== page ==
A lot of content in this good setup first issue.

Ever since the yellow and black-clad sidekick of Batman showed up Gotham has felt a little bit different. Scott Snyder has infused Duke Thomas with something we haven’t seen before in a Bat-squire, which is quite exciting. Well, buckle up, because that character is now named Signal and he’s getting his own book!

So what’s it about?

The official summary reads:

Batman may own the night, but with new villains emerging during the day he needs an ally to defend the city when he can’t. Only one teen is up to the challenge, Duke Thomas. After months of training, he’s ready to step out of the shadow of the bat to become his own kind of hero. Meet Gotham City’s newest protector: The Signal! Spinning out of adventures in ALL-STAR BATMAN and WE ARE ROBIN, comics superstar Scott Snyder and newcomer Tony Patrick take our young hero to new heights in this exciting miniseries with artwork by Cully Hamner.

Why does this matter?

This is one of the more unique sidekicks to come around in general regardless of publisher. This comic also fleshes out his powers, which are a mystery worth solving. Plus, Snyder is teaming up with Tony Patrick who is a new writer to watch!

Fine, you have my attention. What’s good about it?


He doesn’t quite fit in.

This issue has all the pieces in place to make a great first issue. It opens with Duke AKA The Signal at the Bat-Mansion giving the reader a clear sense of his place among Batman’s family. It then establishes the threat and conflict in play, sets up a detective character to follow along, establishes Duke’s family life, and even sets up the character’s name and lair. Snyder and Patrick have done a great job stuffing a lot of development into this issue (this isn’t a quick read) — from well written and thorough captions to interesting dialogue establishing relationships there’s a lot to chew on and roll over in your mind.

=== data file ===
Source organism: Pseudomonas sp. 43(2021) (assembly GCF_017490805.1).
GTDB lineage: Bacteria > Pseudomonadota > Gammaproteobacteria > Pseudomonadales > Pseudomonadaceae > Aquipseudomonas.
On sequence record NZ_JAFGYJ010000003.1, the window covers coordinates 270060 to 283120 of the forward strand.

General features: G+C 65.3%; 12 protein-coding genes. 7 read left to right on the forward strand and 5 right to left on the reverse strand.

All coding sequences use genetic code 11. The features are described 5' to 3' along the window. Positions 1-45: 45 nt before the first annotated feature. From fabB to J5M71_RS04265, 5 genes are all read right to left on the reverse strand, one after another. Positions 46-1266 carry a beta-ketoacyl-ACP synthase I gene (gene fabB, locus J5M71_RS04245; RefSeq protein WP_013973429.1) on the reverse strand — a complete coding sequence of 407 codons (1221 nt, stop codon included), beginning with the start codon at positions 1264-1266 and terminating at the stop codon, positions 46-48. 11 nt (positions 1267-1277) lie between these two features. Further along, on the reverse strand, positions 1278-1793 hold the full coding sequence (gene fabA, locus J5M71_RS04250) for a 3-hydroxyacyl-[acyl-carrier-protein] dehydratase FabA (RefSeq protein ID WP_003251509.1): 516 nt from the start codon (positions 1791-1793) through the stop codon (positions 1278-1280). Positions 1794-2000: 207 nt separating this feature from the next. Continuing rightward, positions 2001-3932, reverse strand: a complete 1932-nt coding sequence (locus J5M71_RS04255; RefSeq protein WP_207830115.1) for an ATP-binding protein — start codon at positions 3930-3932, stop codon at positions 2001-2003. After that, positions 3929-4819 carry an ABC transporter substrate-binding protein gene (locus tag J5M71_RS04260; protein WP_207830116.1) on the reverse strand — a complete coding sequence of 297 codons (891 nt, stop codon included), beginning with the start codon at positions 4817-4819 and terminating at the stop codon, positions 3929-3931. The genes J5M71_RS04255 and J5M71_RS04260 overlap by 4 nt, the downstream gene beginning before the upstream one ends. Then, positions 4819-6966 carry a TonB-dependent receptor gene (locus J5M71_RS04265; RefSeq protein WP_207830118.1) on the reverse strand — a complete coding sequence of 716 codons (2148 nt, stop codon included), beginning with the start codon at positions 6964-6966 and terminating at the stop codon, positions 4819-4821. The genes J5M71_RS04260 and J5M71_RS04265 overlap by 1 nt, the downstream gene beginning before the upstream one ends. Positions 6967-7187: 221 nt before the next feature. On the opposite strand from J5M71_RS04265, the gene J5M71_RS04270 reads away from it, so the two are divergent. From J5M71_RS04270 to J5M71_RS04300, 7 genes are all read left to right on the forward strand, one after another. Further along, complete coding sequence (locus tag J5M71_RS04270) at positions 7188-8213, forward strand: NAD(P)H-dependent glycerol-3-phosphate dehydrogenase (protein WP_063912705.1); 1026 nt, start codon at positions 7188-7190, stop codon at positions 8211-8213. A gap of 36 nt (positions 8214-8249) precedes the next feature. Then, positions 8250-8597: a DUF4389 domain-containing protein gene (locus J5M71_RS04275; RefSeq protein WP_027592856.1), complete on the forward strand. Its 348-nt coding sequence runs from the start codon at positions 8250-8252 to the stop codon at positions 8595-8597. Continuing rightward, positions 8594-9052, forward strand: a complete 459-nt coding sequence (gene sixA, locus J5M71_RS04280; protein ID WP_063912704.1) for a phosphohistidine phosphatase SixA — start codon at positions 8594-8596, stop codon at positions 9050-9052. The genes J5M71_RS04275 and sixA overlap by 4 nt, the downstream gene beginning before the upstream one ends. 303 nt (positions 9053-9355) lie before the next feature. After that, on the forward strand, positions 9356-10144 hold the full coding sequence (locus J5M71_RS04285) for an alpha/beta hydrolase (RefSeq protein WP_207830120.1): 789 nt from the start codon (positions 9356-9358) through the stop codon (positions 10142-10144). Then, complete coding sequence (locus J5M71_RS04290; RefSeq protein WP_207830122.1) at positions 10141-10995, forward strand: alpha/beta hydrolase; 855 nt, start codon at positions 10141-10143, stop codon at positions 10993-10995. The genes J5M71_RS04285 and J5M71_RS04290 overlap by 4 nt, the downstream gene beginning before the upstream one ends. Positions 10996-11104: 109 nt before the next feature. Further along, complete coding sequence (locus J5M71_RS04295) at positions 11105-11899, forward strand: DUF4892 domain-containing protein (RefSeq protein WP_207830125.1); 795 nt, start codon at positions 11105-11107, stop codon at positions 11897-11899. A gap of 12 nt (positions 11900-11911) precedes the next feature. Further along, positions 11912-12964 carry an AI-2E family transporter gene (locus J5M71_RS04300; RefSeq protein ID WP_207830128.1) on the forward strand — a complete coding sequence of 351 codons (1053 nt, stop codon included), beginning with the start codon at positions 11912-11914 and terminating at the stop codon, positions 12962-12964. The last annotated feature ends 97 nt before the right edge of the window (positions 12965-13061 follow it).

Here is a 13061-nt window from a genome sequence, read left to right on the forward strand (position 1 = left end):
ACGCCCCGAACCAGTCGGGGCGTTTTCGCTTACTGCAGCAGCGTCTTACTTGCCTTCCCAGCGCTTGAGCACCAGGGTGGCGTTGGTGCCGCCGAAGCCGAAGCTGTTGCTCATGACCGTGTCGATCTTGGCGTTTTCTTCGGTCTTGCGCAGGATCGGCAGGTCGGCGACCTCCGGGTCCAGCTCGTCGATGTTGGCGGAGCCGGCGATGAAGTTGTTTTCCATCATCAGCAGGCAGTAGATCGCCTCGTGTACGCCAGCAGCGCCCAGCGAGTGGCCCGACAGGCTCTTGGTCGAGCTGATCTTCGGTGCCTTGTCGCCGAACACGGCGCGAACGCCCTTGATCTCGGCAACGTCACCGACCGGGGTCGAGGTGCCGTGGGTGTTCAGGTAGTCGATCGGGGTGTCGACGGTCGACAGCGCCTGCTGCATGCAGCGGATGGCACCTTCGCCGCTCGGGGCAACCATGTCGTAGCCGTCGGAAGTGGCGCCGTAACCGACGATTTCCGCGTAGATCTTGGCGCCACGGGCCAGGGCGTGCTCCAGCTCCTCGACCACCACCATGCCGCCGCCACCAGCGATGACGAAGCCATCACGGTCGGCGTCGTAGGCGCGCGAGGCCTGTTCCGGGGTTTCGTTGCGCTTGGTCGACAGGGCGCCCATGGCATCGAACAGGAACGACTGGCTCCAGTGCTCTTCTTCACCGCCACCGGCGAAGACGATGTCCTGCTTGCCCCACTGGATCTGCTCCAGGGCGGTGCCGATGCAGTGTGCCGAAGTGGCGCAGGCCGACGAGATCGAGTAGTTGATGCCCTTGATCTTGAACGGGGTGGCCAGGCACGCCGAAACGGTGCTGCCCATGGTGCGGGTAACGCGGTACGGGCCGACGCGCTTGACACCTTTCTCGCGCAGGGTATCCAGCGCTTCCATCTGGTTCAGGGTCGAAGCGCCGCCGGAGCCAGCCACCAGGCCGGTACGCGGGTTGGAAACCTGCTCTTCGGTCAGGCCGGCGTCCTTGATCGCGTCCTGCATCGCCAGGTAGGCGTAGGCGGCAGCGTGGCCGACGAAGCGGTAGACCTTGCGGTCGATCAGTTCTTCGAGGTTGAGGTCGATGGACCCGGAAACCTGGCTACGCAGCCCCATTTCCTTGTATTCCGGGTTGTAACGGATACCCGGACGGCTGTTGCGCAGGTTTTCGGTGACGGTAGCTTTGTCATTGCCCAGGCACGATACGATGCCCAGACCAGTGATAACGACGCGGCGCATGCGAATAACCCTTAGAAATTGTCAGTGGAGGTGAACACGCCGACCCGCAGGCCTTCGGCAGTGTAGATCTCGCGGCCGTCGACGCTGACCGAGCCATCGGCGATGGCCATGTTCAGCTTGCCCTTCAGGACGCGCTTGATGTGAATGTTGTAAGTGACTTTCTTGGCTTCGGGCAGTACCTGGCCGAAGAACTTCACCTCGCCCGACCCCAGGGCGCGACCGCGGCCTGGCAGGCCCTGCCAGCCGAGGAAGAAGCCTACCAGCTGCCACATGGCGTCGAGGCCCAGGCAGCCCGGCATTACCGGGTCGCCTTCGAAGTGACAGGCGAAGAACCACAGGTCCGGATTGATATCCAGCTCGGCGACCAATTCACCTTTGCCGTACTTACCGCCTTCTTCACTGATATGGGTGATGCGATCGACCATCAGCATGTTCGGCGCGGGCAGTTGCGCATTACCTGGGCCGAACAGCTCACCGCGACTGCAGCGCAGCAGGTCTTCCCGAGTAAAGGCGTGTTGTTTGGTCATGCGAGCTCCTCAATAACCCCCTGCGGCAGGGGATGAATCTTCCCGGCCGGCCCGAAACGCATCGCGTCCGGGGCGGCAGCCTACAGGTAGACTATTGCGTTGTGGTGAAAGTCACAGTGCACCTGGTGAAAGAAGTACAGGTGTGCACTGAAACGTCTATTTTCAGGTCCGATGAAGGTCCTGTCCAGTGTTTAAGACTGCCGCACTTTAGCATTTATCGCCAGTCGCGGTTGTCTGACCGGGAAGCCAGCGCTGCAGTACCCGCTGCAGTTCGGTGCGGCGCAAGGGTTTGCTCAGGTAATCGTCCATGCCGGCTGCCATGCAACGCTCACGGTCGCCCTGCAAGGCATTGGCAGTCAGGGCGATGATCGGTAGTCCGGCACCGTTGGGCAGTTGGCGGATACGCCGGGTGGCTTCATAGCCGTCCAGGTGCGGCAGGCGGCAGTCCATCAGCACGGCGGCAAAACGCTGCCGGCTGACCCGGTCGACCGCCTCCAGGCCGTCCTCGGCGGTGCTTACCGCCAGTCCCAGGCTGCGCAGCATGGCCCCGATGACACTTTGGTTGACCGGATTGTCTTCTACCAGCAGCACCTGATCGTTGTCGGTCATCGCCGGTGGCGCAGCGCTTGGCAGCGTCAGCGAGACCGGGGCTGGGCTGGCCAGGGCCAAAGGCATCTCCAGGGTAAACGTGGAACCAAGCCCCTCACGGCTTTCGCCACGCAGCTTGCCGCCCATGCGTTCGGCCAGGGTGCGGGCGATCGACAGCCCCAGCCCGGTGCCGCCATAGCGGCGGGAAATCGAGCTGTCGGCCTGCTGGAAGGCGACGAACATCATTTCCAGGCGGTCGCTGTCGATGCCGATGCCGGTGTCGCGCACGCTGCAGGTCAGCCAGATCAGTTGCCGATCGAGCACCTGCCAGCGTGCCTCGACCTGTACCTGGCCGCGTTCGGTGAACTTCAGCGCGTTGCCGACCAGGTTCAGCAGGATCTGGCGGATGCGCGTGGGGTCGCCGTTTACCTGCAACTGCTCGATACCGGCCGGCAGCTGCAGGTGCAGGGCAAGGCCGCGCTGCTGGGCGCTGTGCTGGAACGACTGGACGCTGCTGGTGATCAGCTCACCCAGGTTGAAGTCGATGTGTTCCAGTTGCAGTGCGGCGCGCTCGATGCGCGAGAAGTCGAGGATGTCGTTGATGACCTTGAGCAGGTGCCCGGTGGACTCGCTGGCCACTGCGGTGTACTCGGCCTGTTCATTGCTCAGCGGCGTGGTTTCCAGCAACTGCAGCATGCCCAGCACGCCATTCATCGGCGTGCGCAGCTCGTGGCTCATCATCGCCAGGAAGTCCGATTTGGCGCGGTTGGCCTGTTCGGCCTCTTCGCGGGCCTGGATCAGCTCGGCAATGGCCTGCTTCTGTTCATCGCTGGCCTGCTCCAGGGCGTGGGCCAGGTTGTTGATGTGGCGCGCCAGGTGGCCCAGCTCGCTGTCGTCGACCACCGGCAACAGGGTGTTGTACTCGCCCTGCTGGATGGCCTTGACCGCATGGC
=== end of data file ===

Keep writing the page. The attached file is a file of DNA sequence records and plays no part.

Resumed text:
The premise of the book is quite sound too. It has a fresh sort of take on Gotham as it introduces meta-powered villains. That’s something relatively new to Gotham and the writing team points this very fact out. That makes the mission Signal is on feel more important and new to a city that’s had hundreds of stories pass through it. Signal’s powers are also explored further, which is an exciting element as it sets him apart from the usual ninja-only Batman sidekick.

The art by Cully Hamner (colors by Laura Martin) is solid. I use the word solid as it’s clean and controlled with good detail in Signal’s costume and the surroundings. It doesn’t take too many chances which gives the book a steady feel. Layouts do mix things up nicely though like a scene where Signal is going down an elevator and three small panels at the top right of the page show him using his light powers to see what floor to go to.


Bus drivers, am I right?

It can’t be perfect can it?

Remember how I said it’ll take a while to read this book? That’s because the dialogue gets pretty heavy at times and significantly reduces the pace. There doesn’t seem to be any wasted dialogue per se, but I did wonder at times if they could have shortened dialogue because it can get so slow you’ll be wishing for some action or at least some plot progression. There’s a lot of little details feeding into the mystery, hence the exposition, but it does make some pages read more like prose than a comic.

Is It Good?

I liked this first issue because the character writing of Duke is top notch. This issue establishes a lot, packing in tons of content when most first issues would only give you half of what you get here. Check this book out if you want something a little different that’s still a slice of action in the Gotham universe.

Batman and the Signal #1
Is it good?
A good first issue that sets up a lot, but it may be trying to do too much in its first chapter!
A lot gets done in this issue from setting things up to delivering some action and character work
Clean art style grounds things well
It can get slow with heavy use of dialogue and captions
8
Good

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